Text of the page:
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Publication Detail
How low can you go? The effect of low resolutions on shot types in mobile TV
Abstract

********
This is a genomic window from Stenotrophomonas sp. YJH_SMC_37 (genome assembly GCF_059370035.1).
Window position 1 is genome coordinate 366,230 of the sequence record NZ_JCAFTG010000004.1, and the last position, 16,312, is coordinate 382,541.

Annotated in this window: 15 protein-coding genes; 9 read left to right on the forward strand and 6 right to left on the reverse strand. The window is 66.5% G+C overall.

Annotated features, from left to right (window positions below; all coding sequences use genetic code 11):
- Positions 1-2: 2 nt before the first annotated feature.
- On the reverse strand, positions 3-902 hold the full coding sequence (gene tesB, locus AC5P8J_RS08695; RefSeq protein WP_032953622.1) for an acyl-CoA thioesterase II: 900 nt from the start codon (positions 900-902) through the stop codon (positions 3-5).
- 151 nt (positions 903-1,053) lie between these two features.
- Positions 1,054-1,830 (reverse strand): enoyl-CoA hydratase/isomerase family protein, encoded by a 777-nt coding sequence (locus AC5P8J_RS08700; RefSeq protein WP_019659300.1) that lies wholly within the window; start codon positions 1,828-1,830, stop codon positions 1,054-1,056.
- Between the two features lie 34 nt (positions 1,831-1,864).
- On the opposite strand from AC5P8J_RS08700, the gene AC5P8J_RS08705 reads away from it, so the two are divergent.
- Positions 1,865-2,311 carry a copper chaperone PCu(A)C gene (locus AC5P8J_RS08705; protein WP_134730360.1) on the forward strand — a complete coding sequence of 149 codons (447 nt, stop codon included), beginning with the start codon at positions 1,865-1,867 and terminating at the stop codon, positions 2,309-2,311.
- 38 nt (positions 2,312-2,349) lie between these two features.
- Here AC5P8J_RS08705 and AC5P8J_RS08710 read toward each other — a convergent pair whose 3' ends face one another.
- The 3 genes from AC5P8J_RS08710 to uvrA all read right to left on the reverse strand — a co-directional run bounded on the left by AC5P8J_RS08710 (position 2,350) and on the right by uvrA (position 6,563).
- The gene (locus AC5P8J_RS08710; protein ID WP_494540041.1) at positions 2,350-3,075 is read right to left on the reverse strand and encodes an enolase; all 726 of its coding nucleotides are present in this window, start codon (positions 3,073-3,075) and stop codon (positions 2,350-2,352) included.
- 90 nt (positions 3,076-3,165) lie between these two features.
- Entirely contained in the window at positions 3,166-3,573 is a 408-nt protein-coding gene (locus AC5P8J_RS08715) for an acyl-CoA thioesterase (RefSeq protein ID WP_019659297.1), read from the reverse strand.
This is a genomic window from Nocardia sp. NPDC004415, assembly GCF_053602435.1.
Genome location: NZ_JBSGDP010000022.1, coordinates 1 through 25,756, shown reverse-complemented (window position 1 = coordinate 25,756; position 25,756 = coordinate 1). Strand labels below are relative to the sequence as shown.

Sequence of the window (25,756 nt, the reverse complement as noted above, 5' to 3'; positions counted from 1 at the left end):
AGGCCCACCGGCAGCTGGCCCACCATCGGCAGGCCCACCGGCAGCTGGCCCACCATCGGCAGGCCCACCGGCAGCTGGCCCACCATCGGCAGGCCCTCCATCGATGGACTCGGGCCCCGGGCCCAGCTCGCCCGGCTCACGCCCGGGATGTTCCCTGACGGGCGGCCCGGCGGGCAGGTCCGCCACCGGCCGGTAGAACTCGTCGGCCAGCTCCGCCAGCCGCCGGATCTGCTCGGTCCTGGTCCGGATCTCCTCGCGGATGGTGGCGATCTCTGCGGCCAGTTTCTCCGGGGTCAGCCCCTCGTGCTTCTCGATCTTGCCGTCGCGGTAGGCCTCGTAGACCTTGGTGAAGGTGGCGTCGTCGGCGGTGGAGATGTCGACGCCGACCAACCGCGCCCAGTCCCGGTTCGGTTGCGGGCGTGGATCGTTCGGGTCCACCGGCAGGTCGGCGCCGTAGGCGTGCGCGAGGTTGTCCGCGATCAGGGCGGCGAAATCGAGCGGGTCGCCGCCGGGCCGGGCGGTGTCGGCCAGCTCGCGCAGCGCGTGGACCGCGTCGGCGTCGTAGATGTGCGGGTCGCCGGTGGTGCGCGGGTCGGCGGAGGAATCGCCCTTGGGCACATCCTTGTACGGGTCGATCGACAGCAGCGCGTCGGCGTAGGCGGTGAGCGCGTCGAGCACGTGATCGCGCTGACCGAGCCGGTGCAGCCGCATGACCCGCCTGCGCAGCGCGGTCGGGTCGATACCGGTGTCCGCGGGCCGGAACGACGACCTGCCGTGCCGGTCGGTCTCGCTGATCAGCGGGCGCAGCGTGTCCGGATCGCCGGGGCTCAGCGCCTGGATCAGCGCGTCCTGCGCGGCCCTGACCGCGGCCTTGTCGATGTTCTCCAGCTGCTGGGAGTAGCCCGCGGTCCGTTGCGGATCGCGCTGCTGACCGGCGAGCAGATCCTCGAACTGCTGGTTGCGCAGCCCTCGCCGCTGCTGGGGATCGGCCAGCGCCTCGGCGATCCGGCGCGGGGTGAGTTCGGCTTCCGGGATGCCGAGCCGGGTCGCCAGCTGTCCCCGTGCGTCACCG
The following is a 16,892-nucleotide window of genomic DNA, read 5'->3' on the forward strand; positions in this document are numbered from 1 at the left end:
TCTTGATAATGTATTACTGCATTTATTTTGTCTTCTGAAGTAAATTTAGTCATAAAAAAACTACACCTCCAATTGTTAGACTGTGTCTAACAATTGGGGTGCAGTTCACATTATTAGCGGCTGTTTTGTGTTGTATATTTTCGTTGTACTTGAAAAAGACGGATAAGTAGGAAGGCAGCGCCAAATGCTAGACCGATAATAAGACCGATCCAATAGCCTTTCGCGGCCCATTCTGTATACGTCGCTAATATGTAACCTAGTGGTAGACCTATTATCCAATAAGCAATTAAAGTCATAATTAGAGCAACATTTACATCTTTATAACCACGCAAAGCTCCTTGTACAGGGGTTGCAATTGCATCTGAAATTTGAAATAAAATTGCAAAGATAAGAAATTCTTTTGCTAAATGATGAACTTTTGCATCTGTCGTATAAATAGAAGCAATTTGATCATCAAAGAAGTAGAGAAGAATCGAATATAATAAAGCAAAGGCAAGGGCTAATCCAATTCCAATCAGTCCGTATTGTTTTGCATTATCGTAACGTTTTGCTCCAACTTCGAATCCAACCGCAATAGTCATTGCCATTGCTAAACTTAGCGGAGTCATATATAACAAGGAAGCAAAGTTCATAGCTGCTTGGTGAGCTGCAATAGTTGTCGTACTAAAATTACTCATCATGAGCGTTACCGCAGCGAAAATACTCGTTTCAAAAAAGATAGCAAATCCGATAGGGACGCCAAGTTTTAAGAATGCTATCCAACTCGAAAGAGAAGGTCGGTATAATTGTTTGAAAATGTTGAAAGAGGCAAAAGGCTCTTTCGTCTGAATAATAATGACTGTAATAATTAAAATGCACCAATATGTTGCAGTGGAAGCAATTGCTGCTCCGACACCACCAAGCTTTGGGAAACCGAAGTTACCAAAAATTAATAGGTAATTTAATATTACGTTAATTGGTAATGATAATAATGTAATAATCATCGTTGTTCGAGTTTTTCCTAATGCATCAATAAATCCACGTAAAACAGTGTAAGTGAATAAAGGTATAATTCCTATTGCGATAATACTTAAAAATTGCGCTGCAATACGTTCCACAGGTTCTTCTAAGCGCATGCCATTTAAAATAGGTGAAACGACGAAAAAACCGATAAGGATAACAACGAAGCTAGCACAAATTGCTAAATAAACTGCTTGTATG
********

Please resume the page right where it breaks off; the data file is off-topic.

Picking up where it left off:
The advent of mobile TV which is often viewed on small screens with low resolution has made TV content producers think about refraining from using shots that depict subjects from a great distance. Shot types where the object of interest fills the screen are deemed to be more appropriate for mobile devices. This paper reports a study on how shot types used in regular broadcast television are affected when shown on mobile devices at reduced levels of resolution. 72 native speakers judged the acceptability of four different content types at four resolutions (240x180, 208x156, 168x126, 120x90) across seven encoding bitrates. The results show that acceptability of shot types depends on the content and the resolution. Extreme long shots of football content were only less acceptable than other shot types at resolutions smaller than 240x180. The medium shot which portrays the upper half of a subject’s body was the most acceptable for news content but for football content was judged worse than shot types that showed less detail. Our results suggest that for a young audience extreme long shots may be used with no detrimental effect for resolutions of 240x180 and higher. At lower resolutions and for content with a high degree of dynamism both the medium shot and the extreme long shot might render poorly for the audience. Service providers are well advised to include the results at hand to customise content in terms of shot type use for their audience that will watch the content at very low resolutions. Further research should assess older audiences and the effectiveness of cropping schemes that zoom in.
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